Bose aimed for formation of “a new India and a happy India on the basis of the eternal principles of liberty, democracy and socialism.” He rejected communism because of its internationalism and because he believed that the theoretical ideal found in the writings of Marx could not be applied, without modification, to India. Still, he maintained socialist views throughout his adult life and, on many occasions, expressed his hope for an egalitarian, industrialised society in which the State would control the basic means of production.

Bose and Socialism:

In his Free India, Bose envisioned an egalitarian society in which all individuals would enjoy practically equivalent economic benefits and social status and there would not be any distinction among men by virtue of good fortune, parentage, rank and doctrine. In his presidential address at the Maharashtra Provincial Conference held at Pune on May 3, 1928, he said, "If you want to make India really great we must build up a political democracy on the pedestal of a democratic society. Privileges based on birth, caste or creed should go, and equal opportunities should be thrown to all irrespective of caste, creed or religion."

Bose and economy:

As indicated by Subhas, freedom comprehensively implied political, economic and social freedom. Subhas Chandra Bose valiantly fought for India's freedom but this independence was also an economic necessity for him. He said, "The problem of giving bread to our starving millions - the problem of clothing and educating them – the problem of improving the health and physique of the nation - all these problems cannot be solved so long as India remains in bondage. To think of economic improvement and industrial development before India is free; politically is to put the cart before the horse." According to him, the horrifying poverty, high episode of unemployment was because of foreign domination. In view of this he wanted economic remaking and industrialization on present day logical and innovative techniques.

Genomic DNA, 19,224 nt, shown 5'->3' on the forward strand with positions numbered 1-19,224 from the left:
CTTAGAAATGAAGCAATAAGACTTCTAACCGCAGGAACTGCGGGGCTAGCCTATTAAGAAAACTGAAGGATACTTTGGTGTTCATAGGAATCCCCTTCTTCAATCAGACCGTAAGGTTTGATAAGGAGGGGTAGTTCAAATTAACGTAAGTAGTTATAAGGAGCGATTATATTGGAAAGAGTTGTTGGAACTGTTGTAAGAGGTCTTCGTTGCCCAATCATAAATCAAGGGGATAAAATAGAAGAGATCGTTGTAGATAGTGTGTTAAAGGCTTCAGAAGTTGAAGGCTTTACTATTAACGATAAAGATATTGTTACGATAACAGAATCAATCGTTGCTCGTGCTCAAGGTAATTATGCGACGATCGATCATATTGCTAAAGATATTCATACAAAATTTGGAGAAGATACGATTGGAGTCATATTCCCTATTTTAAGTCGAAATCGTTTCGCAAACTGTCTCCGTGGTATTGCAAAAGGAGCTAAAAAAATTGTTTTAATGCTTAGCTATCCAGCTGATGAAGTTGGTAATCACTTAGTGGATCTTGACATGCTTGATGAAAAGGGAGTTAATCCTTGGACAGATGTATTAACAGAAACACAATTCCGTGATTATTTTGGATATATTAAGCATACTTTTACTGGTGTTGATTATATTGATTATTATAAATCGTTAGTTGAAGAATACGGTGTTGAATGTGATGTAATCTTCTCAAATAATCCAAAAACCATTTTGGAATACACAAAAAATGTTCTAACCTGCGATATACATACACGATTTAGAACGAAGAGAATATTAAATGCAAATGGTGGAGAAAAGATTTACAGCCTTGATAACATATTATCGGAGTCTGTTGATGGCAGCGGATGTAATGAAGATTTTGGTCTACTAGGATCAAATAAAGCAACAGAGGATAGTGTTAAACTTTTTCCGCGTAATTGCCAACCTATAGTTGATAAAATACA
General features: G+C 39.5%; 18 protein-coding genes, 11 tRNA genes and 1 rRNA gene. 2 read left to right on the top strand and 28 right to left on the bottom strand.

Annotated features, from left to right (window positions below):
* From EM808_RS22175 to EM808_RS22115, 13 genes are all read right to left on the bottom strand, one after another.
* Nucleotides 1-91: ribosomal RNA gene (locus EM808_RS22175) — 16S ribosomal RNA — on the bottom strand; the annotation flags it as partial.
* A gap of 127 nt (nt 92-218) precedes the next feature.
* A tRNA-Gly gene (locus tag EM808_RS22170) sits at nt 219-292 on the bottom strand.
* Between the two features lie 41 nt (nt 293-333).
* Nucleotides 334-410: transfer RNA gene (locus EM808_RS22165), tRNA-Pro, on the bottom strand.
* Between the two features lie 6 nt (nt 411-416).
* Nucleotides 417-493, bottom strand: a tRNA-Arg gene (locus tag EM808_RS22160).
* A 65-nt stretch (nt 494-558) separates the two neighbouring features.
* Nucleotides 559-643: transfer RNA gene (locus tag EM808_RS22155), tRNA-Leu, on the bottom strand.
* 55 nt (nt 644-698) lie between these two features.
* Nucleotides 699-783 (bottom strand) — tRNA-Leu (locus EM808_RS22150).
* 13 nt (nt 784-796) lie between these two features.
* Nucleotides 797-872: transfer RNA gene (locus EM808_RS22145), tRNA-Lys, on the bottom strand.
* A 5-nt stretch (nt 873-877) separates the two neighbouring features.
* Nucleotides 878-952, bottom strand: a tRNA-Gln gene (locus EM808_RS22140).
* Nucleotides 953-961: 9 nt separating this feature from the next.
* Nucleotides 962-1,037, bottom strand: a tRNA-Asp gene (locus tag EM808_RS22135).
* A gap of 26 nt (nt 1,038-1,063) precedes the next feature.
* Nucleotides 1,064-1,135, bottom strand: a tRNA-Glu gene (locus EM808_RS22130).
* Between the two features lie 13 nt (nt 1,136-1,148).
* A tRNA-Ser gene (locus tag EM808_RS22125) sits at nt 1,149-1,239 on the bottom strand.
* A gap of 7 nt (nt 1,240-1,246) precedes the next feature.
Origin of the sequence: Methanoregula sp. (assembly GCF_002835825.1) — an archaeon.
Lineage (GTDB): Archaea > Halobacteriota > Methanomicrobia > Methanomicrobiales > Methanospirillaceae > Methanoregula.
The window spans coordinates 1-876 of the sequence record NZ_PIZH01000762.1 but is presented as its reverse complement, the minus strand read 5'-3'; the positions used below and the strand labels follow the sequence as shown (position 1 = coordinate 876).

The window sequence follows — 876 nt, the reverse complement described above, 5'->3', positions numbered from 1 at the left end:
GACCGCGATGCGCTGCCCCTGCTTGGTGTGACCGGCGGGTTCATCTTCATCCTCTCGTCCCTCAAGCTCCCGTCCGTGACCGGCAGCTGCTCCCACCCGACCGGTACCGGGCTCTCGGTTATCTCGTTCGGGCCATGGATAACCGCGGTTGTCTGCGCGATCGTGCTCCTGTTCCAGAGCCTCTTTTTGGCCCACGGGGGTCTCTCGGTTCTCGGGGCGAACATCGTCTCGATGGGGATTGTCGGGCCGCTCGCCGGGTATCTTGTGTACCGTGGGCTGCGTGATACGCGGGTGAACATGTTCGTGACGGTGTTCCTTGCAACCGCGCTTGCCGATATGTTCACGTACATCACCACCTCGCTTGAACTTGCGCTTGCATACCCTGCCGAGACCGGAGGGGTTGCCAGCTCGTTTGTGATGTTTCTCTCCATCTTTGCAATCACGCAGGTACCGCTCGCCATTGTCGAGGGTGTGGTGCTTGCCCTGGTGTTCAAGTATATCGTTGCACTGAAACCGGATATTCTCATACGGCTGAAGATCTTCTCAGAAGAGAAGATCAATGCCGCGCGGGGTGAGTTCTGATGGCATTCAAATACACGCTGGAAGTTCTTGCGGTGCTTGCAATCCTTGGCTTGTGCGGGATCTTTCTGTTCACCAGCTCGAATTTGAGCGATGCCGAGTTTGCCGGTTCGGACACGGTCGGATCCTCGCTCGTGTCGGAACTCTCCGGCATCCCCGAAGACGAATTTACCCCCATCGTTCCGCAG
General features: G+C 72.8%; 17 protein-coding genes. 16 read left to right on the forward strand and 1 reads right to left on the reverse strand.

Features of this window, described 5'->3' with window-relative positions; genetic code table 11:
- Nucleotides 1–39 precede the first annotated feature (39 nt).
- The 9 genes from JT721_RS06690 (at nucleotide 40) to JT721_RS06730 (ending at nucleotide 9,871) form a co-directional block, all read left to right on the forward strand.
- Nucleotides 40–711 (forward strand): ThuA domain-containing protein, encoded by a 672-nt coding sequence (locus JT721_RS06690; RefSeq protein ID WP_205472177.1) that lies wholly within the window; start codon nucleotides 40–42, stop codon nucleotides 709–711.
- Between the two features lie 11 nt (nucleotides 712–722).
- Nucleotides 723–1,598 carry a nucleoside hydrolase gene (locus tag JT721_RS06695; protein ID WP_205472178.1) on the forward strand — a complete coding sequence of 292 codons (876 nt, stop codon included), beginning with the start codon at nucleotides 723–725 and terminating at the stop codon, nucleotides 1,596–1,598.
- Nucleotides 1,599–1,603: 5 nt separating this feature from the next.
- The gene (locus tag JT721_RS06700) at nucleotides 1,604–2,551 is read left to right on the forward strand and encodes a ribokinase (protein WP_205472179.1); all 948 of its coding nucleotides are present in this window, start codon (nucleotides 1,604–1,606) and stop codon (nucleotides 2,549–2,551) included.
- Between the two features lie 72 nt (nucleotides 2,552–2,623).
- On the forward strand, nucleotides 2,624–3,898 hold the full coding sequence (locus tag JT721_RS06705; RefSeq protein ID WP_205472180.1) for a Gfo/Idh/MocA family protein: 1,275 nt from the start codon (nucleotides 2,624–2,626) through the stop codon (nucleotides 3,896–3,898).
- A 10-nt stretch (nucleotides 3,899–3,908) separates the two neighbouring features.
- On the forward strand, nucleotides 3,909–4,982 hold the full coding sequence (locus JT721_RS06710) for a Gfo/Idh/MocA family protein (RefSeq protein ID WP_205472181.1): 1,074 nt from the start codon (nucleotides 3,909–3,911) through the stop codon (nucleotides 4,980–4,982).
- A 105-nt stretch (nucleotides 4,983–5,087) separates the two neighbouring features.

Subhas Chandra Bose also said, "The moment India is free, the most important problem will be the organising of our national defence in order to safeguard our freedom in the future. For that we shall have to build up modern war industries; so that, we may produce the arms that we shall need for self-defence. This will mean a very big programme of industrialization."

Bose on Emancipation of Women:

Subhas Chandra Bose imbibed the ideals of his political mentor, Deshabandhu Chitta Ranjan and spiritual mentor, Swami Vivekananda in regard to female education and female emancipation and used to refer to the instances of respectable, noble and insightful women of ancient India like Maitreyee, Gargee, Khana and Lilabatee. At the point when Subhas Bose in his firy speeches was upholding for all round liberation of women, movement for women's advancement began to build up speed, Women's Indian Association being established in Madras in 1917. The National Council of Women in India formed in 1925 began to co-ordinate the work of Provincial Women's Council and other societies with the objectives of women's advancement and welfare and to interface India with global development. Netaji's firm conviction was that no nation could truly be free if women did not enter the arena in the fight for freedom in various capacities like serving in hospitals as nurses, looking after wounded soldiers and such other auxiliary roles and they can also take up arms against enemies. So he made the Rani Jhansi Regiment and that too as it didn't fulfill his confidence in complete equity of women with men; he, in the Provisional Government of Azad Hind appointed one woman Cabinet Minister, giving her a position after him in the order of preference.


In the conclusion, we can understand that the credentials of Subhas Chandra Bose as a socio-political thinker can be well traced from his activities, letters, writings and speeches at different phases of the freedom struggle, indicating a process of evolution of his social, economic and political concepts connected with the development of his own mind responding to the shifting environment in India and the World outside. The sum of his ideas and convictions constitutes his philosophy, though he was more of an actionist.


(This Article was written by Sushri. Muskaan Anand, National Coordinator of Students For Service, on the occasion of 125th Birth Anniversary of Netaji Subhash Chandra Bose)


Submitted by estakharul786 on Thu, 05/19/2022 - 22:23


subhas chandra bose was a great personality, there was too many followers of dr. subhash chandra in a country or worldwide.